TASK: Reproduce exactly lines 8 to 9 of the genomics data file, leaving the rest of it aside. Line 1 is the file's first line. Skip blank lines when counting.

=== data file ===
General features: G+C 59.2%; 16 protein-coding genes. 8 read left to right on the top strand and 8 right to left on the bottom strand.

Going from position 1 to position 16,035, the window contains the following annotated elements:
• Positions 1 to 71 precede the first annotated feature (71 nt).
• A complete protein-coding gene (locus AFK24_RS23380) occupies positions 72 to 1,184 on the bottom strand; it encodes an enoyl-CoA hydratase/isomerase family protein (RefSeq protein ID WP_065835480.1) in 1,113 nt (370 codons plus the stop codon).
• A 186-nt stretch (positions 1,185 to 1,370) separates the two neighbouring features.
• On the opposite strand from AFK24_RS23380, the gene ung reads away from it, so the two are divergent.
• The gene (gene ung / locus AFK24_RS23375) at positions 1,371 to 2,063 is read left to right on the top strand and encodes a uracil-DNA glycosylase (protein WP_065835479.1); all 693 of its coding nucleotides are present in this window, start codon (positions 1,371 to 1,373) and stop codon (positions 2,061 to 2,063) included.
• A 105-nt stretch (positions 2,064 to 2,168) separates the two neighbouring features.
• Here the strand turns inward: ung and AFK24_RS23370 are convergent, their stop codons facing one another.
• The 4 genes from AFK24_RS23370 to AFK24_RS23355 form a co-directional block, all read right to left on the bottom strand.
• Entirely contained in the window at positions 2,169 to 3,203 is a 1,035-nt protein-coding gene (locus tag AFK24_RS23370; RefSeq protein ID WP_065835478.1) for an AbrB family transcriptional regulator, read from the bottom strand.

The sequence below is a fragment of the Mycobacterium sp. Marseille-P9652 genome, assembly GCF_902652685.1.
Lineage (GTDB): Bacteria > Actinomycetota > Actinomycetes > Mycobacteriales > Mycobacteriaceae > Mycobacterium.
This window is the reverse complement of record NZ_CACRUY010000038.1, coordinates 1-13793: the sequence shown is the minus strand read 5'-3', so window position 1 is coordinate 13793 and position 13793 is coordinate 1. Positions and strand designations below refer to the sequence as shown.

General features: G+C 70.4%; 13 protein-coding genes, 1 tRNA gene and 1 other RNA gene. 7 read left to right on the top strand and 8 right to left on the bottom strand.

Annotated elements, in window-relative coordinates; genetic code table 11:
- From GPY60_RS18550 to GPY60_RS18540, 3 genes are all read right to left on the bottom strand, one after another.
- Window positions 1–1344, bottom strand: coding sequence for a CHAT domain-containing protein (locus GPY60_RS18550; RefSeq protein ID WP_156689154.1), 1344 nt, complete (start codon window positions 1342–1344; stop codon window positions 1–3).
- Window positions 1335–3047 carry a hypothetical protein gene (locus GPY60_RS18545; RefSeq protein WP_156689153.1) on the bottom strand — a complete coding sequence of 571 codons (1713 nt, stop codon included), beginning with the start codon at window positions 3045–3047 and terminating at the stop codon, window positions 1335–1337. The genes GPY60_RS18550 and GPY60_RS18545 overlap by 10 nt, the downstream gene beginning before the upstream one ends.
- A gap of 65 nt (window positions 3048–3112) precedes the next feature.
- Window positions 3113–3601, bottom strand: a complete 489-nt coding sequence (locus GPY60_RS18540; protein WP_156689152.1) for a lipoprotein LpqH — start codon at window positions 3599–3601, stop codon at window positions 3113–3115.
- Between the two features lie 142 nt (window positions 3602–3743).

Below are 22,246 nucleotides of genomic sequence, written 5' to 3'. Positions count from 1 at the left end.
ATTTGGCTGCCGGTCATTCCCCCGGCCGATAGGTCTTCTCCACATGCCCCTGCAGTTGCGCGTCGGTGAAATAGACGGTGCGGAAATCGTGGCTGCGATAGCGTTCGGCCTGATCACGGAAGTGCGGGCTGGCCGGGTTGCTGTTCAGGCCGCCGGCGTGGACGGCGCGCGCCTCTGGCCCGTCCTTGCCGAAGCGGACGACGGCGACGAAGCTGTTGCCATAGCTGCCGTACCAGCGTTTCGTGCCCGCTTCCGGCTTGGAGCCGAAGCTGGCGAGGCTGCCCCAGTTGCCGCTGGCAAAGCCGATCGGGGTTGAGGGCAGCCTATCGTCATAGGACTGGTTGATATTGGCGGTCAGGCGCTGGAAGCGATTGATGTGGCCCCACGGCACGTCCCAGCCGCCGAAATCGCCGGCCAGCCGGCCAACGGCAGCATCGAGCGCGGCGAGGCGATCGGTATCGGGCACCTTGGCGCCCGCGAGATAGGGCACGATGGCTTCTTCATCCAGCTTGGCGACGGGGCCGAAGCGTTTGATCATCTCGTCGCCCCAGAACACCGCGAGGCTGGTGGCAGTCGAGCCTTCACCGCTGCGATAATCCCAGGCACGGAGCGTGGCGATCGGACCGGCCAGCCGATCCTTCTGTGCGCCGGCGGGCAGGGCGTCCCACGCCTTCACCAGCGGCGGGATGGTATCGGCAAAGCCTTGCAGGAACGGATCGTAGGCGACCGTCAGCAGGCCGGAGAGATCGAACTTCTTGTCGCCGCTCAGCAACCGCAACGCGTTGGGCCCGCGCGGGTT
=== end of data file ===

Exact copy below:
• A 105-nt stretch (positions 2,064 to 2,168) separates the two neighbouring features.
• Here the strand turns inward: ung and AFK24_RS23370 are convergent, their stop codons facing one another.